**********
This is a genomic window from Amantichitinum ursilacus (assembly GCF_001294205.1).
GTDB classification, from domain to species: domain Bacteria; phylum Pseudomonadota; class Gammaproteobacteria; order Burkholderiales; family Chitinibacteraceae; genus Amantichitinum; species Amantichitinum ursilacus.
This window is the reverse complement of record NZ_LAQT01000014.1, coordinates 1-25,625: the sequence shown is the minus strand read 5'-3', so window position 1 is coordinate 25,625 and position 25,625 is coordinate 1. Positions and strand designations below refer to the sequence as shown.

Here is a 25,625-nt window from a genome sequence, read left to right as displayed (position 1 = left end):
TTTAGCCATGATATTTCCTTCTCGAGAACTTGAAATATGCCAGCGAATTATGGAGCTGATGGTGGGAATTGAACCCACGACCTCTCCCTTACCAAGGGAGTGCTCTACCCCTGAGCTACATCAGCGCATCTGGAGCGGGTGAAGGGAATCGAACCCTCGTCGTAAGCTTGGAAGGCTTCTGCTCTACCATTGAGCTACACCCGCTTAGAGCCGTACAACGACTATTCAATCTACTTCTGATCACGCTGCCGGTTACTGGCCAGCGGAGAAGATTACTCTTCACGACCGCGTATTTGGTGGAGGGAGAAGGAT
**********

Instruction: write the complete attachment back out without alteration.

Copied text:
This is a genomic window from Amantichitinum ursilacus (assembly GCF_001294205.1).
GTDB classification, from domain to species: domain Bacteria; phylum Pseudomonadota; class Gammaproteobacteria; order Burkholderiales; family Chitinibacteraceae; genus Amantichitinum; species Amantichitinum ursilacus.
This window is the reverse complement of record NZ_LAQT01000014.1, coordinates 1-25,625: the sequence shown is the minus strand read 5'-3', so window position 1 is coordinate 25,625 and position 25,625 is coordinate 1. Positions and strand designations below refer to the sequence as shown.

Here is a 25,625-nt window from a genome sequence, read left to right as displayed (position 1 = left end):
TTTAGCCATGATATTTCCTTCTCGAGAACTTGAAATATGCCAGCGAATTATGGAGCTGATGGTGGGAATTGAACCCACGACCTCTCCCTTACCAAGGGAGTGCTCTACCCCTGAGCTACATCAGCGCATCTGGAGCGGGTGAAGGGAATCGAACCCTCGTCGTAAGCTTGGAAGGCTTCTGCTCTACCATTGAGCTACACCCGCTTAGAGCCGTACAACGACTATTCAATCTACTTCTGATCACGCTGCCGGTTACTGGCCAGCGGAGAAGATTACTCTTCACGACCGCGTATTTGGTGGAGGGAGAAGGAT